A Community School’s Impact on a Mother and Her Family

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Lencis Andujar, currently the office manager at the Salomé Ureña de Henriquez Campus, has worked at few different schools for Children’s Aid over the last 17 years. However, her relationship with Children’s Aid community schools began even before that, at P.S. 5, which opened in the Washington Heights neighborhood in 1993.

Lencis has four sons, and when her second, Jeffrie, started the Early Childhood program at P.S. 5, in 1994, she found herself taking advantage of the opportunities provided by the community school. “While he was at school, I took the opportunity to go to college, first to learn the language, because I didn’t know any English,” she said. ”None at all.”

She also volunteered with the school’s family program. “You get the chance to give back, to go to school, to do things that are hard to do when you have kids,” she said. “You don’t have to worry about doctor’s appointments for instance… at P.S. 5 we had—and still have—a full-service school-based health clinic, and many other supports.” It was clear to her that the community schools model best supported her family.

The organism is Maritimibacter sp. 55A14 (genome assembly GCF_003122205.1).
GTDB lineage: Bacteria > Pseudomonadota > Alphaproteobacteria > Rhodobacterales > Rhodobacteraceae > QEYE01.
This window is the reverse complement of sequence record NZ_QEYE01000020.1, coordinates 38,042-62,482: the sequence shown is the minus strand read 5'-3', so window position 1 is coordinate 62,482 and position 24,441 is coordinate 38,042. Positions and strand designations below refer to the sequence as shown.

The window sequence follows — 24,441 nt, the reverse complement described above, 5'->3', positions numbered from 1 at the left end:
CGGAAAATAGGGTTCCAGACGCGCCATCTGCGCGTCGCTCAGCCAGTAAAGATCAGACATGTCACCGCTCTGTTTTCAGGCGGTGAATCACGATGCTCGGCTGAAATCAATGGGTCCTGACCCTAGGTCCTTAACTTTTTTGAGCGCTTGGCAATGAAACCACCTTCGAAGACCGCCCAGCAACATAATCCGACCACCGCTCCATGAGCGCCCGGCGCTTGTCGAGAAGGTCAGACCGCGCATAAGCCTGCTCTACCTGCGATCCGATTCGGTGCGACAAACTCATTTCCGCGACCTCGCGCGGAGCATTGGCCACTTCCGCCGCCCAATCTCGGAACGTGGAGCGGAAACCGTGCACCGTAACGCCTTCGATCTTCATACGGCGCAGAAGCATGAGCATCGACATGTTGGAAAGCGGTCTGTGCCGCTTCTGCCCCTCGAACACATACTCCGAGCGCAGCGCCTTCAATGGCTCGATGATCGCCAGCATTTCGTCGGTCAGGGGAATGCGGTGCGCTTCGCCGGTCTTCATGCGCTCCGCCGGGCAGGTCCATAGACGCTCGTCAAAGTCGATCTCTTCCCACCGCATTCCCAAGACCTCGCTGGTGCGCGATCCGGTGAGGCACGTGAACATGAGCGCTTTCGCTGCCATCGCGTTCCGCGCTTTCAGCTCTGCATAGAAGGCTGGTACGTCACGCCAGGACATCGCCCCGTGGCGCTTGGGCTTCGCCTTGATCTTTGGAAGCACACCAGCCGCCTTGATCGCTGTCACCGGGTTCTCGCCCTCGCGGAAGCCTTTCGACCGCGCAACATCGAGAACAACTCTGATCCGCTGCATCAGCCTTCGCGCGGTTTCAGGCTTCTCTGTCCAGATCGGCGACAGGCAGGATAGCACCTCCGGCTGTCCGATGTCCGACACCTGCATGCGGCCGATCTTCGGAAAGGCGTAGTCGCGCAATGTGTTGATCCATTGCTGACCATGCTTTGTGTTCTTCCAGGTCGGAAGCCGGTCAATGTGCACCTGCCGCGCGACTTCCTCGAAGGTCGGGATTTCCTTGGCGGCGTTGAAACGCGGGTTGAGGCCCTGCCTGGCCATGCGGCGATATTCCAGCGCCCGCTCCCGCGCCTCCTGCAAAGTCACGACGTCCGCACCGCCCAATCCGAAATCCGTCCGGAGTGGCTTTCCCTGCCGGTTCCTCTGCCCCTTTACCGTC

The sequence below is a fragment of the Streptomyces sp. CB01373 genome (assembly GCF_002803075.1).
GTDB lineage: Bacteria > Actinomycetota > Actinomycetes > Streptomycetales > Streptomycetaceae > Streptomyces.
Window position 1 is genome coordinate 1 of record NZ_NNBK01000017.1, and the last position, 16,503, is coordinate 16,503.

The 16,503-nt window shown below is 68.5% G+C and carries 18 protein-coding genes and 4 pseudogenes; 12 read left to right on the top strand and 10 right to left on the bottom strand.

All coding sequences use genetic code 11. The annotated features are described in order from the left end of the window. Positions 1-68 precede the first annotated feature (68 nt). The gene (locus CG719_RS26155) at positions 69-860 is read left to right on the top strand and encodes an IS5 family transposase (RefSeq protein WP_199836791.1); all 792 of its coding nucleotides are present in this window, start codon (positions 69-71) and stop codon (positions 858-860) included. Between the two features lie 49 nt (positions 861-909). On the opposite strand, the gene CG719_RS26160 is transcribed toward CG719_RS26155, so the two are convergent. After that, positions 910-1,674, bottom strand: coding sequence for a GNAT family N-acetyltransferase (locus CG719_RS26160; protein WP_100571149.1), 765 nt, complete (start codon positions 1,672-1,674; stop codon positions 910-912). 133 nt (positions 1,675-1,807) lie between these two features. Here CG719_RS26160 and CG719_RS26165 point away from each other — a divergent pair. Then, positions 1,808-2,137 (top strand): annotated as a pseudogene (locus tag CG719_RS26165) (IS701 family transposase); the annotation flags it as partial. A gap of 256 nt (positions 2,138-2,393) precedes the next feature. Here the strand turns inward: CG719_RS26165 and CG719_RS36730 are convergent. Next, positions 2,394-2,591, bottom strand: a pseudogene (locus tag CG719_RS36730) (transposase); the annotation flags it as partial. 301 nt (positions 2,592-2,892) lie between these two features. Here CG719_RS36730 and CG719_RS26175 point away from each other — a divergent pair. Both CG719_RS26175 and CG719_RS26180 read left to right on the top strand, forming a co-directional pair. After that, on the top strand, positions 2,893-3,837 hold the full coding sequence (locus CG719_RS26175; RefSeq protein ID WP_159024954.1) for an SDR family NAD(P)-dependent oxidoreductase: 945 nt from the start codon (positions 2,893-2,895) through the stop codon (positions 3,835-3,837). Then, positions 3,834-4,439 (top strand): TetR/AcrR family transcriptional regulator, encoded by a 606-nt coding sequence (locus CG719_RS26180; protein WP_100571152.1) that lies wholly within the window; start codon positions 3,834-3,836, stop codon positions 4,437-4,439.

“What’s important is we work with both the family and the kids, not just the kids. The parents can learn skills that help them earn a living, and they also learn to understand and help their children,” she said.

That was true for Lencis and her family. All four of her sons have been a part of Children’s Aid community schools from cradle-to-college, which was integral to their success according to Lencis. And she has recently graduated from Boricua College with a bachelor’s degree in business administration.

“Throughout these years, I’ve seen how many other families have been positively impacted by Children’s Aid, like mine has.”